Could the key to feeling re-energised be down to personality traits? A top psychologist reveals all & gives us the tips & tricks to help you unwind & bounce back feeling better than ever

Post Covid-19, many of us are feeling mentally, physically and emotionally drained. As a result, never has indulging in some self-care been more necessary. The need to take some time out and recharge is real. But what charges one person’s batteries won’t necessarily work for someone else. We might assume that some of us need quiet and calm to unwind, while others need to ‘let it all out’ via social activities. Here, we look at how to recharge, depending on whether you’re an introvert or extrovert.

To help, we speak to Owen O’Kane, a psychotherapist, Sunday Times bestselling author, TEDx speaker and former NHS Mental Health lead, who has all the info when it comes to recharging our batteries based on these two personality traits. 

Introverts vs extroverts: what’s the deal?

We usually think of introverts as someone quiet and chill – perhaps they’re a bit of a wallflower. Extroverts? Well they’re the life and soul of the party, always outgoing and sociable. However, according to Owen, the discrepancies between the two aren't so black and white. 

"I’m not a huge fan of labels as I think they can often lead to inaccurate assumptions or representations of people," explains Owen. "This is definitely the case with introverts and extroverts. In my view, it’s more helpful to think of people as having introverted or extroverted traits, rather than defining them diagnostically. When I use the terms introvert or extrovert, it’s in the context of a personality trait not as a definitive label of an individual."

Why, then, is it useful to realign our thoughts on what makes an introvert or extrovert?

"Most people aren’t exclusively introverted or extroverted," says Owen. "It’s normal that we fluctuate between states, often dependent on a host of other variables that occur in life. For example, someone might display more introverted traits when at school, but as an adult move towards more extrovert traits when they start a job or find a partner. There's also some prejudice favouring extroverts as superior as they are often associated with confidence, action and outgoing personalities. However, the power of introverts cannot be ignored, and they have an equal ability to thrive in life." 

Does this mean our personalities sit somewhere on a spectrum?

"Essentially, yes," says Owen. "The most helpful way to think about the characteristics of introverts and extroverts is how they might present at certain times in life. It can be argued that someone’s natural personality type may be stronger on one side of the spectrum, but that doesn’t mean it’s fixed." 

Introvert traits are associated with people who:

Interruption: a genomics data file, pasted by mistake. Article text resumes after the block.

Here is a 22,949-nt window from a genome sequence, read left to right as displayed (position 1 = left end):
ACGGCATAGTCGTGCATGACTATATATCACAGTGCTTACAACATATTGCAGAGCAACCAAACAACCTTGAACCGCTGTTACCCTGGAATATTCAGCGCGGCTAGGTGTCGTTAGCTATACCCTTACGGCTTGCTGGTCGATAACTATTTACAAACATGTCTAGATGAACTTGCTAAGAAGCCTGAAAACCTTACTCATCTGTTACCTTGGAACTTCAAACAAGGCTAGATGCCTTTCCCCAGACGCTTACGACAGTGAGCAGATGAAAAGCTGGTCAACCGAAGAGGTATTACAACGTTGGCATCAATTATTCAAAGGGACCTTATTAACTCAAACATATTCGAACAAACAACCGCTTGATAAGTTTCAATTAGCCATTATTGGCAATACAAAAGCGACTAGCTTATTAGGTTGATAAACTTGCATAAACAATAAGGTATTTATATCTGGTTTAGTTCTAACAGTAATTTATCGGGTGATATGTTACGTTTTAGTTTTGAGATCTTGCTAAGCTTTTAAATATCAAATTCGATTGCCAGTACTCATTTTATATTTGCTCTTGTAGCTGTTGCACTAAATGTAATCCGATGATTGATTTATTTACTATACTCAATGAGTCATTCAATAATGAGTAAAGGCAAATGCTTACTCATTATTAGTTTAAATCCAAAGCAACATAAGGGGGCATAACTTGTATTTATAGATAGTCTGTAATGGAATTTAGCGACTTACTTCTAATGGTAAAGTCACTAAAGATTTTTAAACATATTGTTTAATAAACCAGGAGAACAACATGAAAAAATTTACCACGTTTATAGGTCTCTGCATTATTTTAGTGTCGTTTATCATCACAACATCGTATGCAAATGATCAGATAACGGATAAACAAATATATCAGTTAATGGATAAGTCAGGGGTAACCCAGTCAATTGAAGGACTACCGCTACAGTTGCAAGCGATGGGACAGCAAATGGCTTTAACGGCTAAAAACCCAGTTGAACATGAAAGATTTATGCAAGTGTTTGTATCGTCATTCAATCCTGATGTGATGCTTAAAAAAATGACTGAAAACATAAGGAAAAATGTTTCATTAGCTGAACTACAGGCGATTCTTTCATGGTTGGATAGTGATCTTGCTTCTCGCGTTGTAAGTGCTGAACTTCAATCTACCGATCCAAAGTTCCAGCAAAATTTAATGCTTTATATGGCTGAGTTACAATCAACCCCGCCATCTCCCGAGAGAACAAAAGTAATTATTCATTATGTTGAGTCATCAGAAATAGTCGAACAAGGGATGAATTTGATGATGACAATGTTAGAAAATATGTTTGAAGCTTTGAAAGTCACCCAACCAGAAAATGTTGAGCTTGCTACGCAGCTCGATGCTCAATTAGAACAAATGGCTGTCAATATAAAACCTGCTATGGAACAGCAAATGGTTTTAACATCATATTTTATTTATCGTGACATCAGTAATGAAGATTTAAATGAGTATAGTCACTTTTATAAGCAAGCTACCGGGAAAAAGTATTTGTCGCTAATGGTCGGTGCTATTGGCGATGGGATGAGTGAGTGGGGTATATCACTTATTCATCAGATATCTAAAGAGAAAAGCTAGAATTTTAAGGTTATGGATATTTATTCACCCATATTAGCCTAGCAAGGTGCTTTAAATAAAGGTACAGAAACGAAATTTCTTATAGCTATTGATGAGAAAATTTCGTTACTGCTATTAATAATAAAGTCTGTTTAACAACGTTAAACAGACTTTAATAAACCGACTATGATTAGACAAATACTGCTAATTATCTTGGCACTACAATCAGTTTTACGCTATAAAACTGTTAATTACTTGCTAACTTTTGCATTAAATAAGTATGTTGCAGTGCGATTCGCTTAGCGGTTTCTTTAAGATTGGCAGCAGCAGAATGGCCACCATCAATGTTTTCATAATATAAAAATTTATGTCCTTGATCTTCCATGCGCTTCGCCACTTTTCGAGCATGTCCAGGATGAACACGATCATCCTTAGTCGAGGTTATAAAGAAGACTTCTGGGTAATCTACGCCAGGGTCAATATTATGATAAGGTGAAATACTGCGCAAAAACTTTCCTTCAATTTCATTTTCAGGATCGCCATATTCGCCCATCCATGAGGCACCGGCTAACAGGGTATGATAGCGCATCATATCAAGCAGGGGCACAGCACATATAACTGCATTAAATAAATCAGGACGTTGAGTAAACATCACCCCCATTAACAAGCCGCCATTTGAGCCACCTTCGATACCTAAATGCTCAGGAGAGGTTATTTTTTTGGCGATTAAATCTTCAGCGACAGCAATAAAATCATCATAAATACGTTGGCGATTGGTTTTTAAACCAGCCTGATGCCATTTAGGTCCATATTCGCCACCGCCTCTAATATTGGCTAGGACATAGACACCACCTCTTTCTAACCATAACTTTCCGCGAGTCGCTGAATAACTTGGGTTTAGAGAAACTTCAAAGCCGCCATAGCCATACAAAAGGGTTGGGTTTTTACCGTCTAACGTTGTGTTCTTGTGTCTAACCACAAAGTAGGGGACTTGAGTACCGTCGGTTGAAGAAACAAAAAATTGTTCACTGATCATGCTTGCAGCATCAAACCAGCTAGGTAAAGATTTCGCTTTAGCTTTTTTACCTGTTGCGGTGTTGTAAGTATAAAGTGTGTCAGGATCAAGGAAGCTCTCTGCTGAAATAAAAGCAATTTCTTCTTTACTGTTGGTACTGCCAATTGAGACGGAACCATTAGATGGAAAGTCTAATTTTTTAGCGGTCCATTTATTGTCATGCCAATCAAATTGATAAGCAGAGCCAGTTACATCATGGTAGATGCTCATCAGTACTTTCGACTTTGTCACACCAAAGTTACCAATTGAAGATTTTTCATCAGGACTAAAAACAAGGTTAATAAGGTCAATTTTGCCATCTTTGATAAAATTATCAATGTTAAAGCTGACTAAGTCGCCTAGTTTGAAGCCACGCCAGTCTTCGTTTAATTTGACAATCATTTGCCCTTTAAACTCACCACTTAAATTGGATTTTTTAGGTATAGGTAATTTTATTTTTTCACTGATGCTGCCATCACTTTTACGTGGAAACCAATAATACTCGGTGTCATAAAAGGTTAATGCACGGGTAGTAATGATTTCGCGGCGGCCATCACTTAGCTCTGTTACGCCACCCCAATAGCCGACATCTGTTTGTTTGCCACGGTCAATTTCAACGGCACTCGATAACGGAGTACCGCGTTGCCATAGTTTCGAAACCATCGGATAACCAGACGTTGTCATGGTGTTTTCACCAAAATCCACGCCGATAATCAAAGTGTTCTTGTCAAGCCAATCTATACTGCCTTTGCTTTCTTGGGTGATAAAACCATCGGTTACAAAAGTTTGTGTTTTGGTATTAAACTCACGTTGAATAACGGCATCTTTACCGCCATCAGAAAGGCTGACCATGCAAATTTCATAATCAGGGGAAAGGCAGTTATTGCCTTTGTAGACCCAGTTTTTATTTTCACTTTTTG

• Think and reflect more
• Enjoy time alone
• Recharge without the need for external stimulus
• Think before acting
• Are introspective in nature 

Extrovert traits are associated with people who: 

• Socialise
• Display confidence and ability to communicate well
• Recharge by spending time with others
• Are outgoing
• Are action-oriented

So, with such variances in personality types, how should both groups recharge? 

"You may be surprised that I’m going to offer the same suggestions for both those with introverted and extroverted personalities," says Owen. "To offer specific prescriptive guidance for an extrovert or introvert  limits the benefits of what someone might need from self-care or recharging. Let’s say if an introvert is feeling a little sad or disconnected, we might feel inclined to tell them to spend time alone to recharge, when realistically this advice isn’t going to be entirely helpful."   

Owen’s top 3 recharging tips for both extroverts & introverts: 

• Whenever you’re feeling worn out or exhausted, stop and ask yourself what it is you need at that time. Regardless of where you are on the introvert or extrovert spectrum, your needs might vary depending on the context. If you want time alone, then listen to that. If you need some external stimulus, then make that happen in a way that works for you.

• Most people in times of stress or exhaustion don’t treat themselves very well. If you notice that you’re being self-critical, replace that with a more compassionate tone. It can make a world of difference.

• Prioritise self-care and have a plan on how you'll implement that in your life regularly. Remember self-care isn’t selfish or indulgent, it’s an essential component of mental wellness, regardless of whether you see yourself as introvert or extrovert.

The takeaway

"It takes all types to make a world. Embrace, accept and celebrate your introvert, extrovert or even ambivert traits. We're all a mix of everything. That’s the joy of being human."

How To Be Your Own Therapist by Owen O’Kane is published in hardback, ebook and audio download on 23 June (HQ, £16.99)